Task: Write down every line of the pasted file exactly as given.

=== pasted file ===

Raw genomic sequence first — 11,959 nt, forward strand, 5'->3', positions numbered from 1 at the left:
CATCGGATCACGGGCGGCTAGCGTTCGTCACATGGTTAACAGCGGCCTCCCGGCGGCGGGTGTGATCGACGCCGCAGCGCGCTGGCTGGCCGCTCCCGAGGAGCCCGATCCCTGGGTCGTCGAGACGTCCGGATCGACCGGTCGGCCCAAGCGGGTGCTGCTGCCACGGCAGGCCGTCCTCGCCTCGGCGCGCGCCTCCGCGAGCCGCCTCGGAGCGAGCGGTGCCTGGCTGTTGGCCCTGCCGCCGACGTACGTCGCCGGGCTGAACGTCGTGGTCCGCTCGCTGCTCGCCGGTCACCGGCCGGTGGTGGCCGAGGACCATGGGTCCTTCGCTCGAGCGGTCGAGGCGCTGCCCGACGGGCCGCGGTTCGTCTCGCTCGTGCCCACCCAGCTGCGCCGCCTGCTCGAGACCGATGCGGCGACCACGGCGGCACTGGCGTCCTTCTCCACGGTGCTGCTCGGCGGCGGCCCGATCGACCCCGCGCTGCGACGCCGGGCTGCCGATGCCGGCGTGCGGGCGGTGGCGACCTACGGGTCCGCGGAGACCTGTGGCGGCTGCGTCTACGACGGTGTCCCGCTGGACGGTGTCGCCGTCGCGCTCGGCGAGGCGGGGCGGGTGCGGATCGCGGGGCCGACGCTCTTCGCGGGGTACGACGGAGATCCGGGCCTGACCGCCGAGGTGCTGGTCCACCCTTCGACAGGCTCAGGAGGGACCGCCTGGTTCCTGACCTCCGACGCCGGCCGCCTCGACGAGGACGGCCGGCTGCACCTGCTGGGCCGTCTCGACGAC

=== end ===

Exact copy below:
Raw genomic sequence first — 11,959 nt, forward strand, 5'->3', positions numbered from 1 at the left:
CATCGGATCACGGGCGGCTAGCGTTCGTCACATGGTTAACAGCGGCCTCCCGGCGGCGGGTGTGATCGACGCCGCAGCGCGCTGGCTGGCCGCTCCCGAGGAGCCCGATCCCTGGGTCGTCGAGACGTCCGGATCGACCGGTCGGCCCAAGCGGGTGCTGCTGCCACGGCAGGCCGTCCTCGCCTCGGCGCGCGCCTCCGCGAGCCGCCTCGGAGCGAGCGGTGCCTGGCTGTTGGCCCTGCCGCCGACGTACGTCGCCGGGCTGAACGTCGTGGTCCGCTCGCTGCTCGCCGGTCACCGGCCGGTGGTGGCCGAGGACCATGGGTCCTTCGCTCGAGCGGTCGAGGCGCTGCCCGACGGGCCGCGGTTCGTCTCGCTCGTGCCCACCCAGCTGCGCCGCCTGCTCGAGACCGATGCGGCGACCACGGCGGCACTGGCGTCCTTCTCCACGGTGCTGCTCGGCGGCGGCCCGATCGACCCCGCGCTGCGACGCCGGGCTGCCGATGCCGGCGTGCGGGCGGTGGCGACCTACGGGTCCGCGGAGACCTGTGGCGGCTGCGTCTACGACGGTGTCCCGCTGGACGGTGTCGCCGTCGCGCTCGGCGAGGCGGGGCGGGTGCGGATCGCGGGGCCGACGCTCTTCGCGGGGTACGACGGAGATCCGGGCCTGACCGCCGAGGTGCTGGTCCACCCTTCGACAGGCTCAGGAGGGACCGCCTGGTTCCTGACCTCCGACGCCGGCCGCCTCGACGAGGACGGCCGGCTGCACCTGCTGGGCCGTCTCGACGAC